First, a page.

November 15, 2017

Dumb Yet Dumber, or Smart Yet Wise?

I sat in a meeting talking about how we might be able to help women in hard places do women’s ministry. The thing is, I’m sitting there thinking, This is crazy! What have we got to say? What can we do? We don’t have anything to offer. What if they ask questions we don’t know the answer to? I’m not experienced enough, wise enough, or capable of doing this. I don’t voice this though—I just sit and think about Proverbs 17:28, “Even fools are thought wise if they keep silent…”. So I have all these thoughts running round my head, and it’s not until later in the day that I sit and reflect.

The thing is, it’s not like it’s a new thing; I get asked questions a lot. I’ve had texts asking, “Can you send me any Bible verses you can think of for someone who is struggling with . . . depression, grief, kids misbehaving, drug abuse?’ The list is endless. Or my email inbox pings with another email asking me what I would do in this or that situation—what wisdom could I shed? I mean, what do I know? I’m a screwball! What have I got to offer that makes any sense? I can barely work through what’s going on in my own ministry and life, never mind thinking through how to advise someone in Africa or America.

If I were careless, I could treat God’s Word like an encyclopaedia or a catalogue of special verses for particular issues and situations. I don’t want to just chuck a few verses at someone or email a few trite lines. Plucking verses unthinkingly out of the Bible can be a dangerous and glib method of giving counsel. When we try to do this, we are in danger of making Bible verses slot in and fit the situation—interpreting the Bible through the lens of our life instead of interpreting and seeing our life and situations through the lens of the Bible. I need to be mindful that my words (even in a text or email) have weight, and I want to point them well to Christ, who actually knows everything and can really help.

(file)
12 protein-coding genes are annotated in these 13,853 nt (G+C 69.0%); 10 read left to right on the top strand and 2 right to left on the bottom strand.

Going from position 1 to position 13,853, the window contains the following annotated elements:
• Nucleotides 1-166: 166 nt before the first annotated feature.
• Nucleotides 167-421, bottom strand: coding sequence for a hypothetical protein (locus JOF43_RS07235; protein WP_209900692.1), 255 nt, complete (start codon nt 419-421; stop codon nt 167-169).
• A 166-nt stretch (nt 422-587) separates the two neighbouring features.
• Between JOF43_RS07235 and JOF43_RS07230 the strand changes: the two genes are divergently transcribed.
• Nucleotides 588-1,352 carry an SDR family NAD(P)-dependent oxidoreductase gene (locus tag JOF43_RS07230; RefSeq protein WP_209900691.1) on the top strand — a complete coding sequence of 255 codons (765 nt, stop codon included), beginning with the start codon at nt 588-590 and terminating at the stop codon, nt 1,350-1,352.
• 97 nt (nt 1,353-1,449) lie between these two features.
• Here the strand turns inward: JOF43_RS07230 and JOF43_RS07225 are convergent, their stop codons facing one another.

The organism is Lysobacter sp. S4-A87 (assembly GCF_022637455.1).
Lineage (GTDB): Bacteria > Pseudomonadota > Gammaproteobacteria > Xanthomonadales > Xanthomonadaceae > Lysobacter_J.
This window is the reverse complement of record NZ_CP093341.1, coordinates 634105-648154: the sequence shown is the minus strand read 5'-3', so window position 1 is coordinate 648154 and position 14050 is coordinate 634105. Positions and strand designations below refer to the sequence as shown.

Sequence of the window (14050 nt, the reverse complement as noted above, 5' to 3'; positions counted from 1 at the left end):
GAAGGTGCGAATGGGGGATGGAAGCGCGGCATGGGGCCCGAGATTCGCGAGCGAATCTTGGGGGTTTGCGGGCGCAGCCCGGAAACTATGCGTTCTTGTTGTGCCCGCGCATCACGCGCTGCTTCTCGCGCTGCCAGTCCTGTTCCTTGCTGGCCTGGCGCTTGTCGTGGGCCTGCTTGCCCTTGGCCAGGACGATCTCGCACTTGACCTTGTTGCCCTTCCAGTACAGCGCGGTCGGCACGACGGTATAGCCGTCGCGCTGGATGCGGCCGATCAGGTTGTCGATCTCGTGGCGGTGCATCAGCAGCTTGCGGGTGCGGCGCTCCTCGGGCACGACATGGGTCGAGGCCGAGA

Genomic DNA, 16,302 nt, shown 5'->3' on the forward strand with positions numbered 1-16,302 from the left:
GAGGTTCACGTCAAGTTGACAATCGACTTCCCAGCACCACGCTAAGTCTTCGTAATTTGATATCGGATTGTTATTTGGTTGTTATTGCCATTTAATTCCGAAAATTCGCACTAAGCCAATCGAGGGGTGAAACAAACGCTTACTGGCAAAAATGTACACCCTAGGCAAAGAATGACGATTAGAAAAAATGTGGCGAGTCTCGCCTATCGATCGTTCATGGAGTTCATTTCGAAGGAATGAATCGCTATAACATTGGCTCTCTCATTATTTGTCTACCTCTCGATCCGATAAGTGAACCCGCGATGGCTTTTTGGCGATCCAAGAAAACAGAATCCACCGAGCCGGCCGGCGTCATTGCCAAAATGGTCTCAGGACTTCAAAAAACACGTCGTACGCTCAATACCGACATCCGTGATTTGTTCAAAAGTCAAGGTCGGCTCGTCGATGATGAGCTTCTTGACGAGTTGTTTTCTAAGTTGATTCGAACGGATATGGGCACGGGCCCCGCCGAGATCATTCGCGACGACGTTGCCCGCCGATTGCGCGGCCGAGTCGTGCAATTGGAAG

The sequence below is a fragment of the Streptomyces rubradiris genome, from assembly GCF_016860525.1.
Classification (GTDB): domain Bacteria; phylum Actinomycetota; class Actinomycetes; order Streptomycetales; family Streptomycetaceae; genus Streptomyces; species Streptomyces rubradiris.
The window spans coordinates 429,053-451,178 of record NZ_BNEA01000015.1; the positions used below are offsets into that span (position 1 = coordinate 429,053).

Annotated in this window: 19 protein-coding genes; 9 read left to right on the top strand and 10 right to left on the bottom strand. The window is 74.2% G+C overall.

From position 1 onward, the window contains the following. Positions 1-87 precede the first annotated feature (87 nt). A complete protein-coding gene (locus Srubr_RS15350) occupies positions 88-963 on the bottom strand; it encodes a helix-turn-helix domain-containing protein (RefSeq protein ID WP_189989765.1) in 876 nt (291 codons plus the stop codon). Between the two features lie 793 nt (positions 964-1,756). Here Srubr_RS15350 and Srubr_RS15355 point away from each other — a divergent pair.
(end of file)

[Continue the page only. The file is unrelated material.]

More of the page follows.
So how much do you have to know to be able to speak well and wisely into someone’s life?

Surely I can’t be the only one who asks questions like this. Do you have to be some sort of super-smart concordance of God’s Word or have attended seminary to speak well and wisely? How much do I have to know? The older I get, the more I realise I know nothing!

To be able to answer this coherently, we have to start thinking about the difference between what we know and what is godly wisdom. You might be the most educated person in this room, but does that make you wise? I was reading an article by a guy called John Bettler, and in it he talked about four classes of people. It was actually helpful. Here’s my condensed version of his four classes:

Dumb Yet Dumber

You remember the film from 1994 (well, actually some of you might have been just born in 1994—feeling my age). The story was about two sweet-hearted guys who basically were as thick as two short planks. So Dumb yet Dumber is the type of person who isn’t the brightest spark and doesn’t learn from his mistakes or life’s experiences. He’s a dumb fool.

Smart Yet Dumb